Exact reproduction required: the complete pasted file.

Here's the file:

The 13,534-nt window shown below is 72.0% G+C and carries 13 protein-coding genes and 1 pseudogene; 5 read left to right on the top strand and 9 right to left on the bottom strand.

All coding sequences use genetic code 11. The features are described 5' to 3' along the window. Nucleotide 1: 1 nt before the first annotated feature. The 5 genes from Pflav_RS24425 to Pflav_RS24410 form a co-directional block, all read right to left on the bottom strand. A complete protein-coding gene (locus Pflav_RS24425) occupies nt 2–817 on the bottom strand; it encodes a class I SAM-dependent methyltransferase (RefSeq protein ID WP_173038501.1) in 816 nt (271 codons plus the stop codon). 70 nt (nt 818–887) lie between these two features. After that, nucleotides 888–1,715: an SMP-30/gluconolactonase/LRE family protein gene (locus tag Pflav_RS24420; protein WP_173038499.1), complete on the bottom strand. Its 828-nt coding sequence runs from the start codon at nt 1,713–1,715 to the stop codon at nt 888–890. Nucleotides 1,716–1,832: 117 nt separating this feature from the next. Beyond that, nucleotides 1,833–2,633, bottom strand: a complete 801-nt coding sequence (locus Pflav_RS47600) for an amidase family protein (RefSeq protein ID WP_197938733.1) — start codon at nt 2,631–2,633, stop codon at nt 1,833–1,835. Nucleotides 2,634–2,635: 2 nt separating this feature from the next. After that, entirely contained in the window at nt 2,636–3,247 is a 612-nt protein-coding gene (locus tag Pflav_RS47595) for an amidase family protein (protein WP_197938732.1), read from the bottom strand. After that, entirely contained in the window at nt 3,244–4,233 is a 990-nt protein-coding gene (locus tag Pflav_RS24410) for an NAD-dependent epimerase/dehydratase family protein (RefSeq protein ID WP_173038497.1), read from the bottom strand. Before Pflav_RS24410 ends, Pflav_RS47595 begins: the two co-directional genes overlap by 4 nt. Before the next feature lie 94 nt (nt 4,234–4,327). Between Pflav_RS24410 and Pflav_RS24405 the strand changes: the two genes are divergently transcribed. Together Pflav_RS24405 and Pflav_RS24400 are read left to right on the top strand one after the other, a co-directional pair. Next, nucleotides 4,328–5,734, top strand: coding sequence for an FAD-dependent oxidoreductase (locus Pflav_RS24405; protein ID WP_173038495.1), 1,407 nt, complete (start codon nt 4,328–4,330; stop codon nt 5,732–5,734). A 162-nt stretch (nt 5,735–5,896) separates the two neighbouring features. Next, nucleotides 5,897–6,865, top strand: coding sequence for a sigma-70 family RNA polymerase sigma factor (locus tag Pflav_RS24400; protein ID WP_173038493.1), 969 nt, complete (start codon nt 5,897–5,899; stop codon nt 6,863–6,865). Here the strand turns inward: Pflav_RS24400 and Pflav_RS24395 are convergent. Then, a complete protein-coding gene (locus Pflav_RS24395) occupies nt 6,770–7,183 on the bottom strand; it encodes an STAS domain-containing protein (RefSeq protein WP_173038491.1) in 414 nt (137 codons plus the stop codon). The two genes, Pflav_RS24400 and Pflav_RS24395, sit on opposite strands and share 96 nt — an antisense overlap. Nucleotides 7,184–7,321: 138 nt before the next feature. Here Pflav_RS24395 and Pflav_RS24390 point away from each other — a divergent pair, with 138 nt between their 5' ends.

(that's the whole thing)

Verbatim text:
The 13,534-nt window shown below is 72.0% G+C and carries 13 protein-coding genes and 1 pseudogene; 5 read left to right on the top strand and 9 right to left on the bottom strand.

All coding sequences use genetic code 11. The features are described 5' to 3' along the window. Nucleotide 1: 1 nt before the first annotated feature. The 5 genes from Pflav_RS24425 to Pflav_RS24410 form a co-directional block, all read right to left on the bottom strand. A complete protein-coding gene (locus Pflav_RS24425) occupies nt 2–817 on the bottom strand; it encodes a class I SAM-dependent methyltransferase (RefSeq protein ID WP_173038501.1) in 816 nt (271 codons plus the stop codon). 70 nt (nt 818–887) lie between these two features. After that, nucleotides 888–1,715: an SMP-30/gluconolactonase/LRE family protein gene (locus tag Pflav_RS24420; protein WP_173038499.1), complete on the bottom strand. Its 828-nt coding sequence runs from the start codon at nt 1,713–1,715 to the stop codon at nt 888–890. Nucleotides 1,716–1,832: 117 nt separating this feature from the next. Beyond that, nucleotides 1,833–2,633, bottom strand: a complete 801-nt coding sequence (locus Pflav_RS47600) for an amidase family protein (RefSeq protein ID WP_197938733.1) — start codon at nt 2,631–2,633, stop codon at nt 1,833–1,835. Nucleotides 2,634–2,635: 2 nt separating this feature from the next. After that, entirely contained in the window at nt 2,636–3,247 is a 612-nt protein-coding gene (locus tag Pflav_RS47595) for an amidase family protein (protein WP_197938732.1), read from the bottom strand. After that, entirely contained in the window at nt 3,244–4,233 is a 990-nt protein-coding gene (locus tag Pflav_RS24410) for an NAD-dependent epimerase/dehydratase family protein (RefSeq protein ID WP_173038497.1), read from the bottom strand. Before Pflav_RS24410 ends, Pflav_RS47595 begins: the two co-directional genes overlap by 4 nt. Before the next feature lie 94 nt (nt 4,234–4,327). Between Pflav_RS24410 and Pflav_RS24405 the strand changes: the two genes are divergently transcribed. Together Pflav_RS24405 and Pflav_RS24400 are read left to right on the top strand one after the other, a co-directional pair. Next, nucleotides 4,328–5,734, top strand: coding sequence for an FAD-dependent oxidoreductase (locus Pflav_RS24405; protein ID WP_173038495.1), 1,407 nt, complete (start codon nt 4,328–4,330; stop codon nt 5,732–5,734). A 162-nt stretch (nt 5,735–5,896) separates the two neighbouring features. Next, nucleotides 5,897–6,865, top strand: coding sequence for a sigma-70 family RNA polymerase sigma factor (locus tag Pflav_RS24400; protein ID WP_173038493.1), 969 nt, complete (start codon nt 5,897–5,899; stop codon nt 6,863–6,865). Here the strand turns inward: Pflav_RS24400 and Pflav_RS24395 are convergent. Then, a complete protein-coding gene (locus Pflav_RS24395) occupies nt 6,770–7,183 on the bottom strand; it encodes an STAS domain-containing protein (RefSeq protein WP_173038491.1) in 414 nt (137 codons plus the stop codon). The two genes, Pflav_RS24400 and Pflav_RS24395, sit on opposite strands and share 96 nt — an antisense overlap. Nucleotides 7,184–7,321: 138 nt before the next feature. Here Pflav_RS24395 and Pflav_RS24390 point away from each other — a divergent pair, with 138 nt between their 5' ends.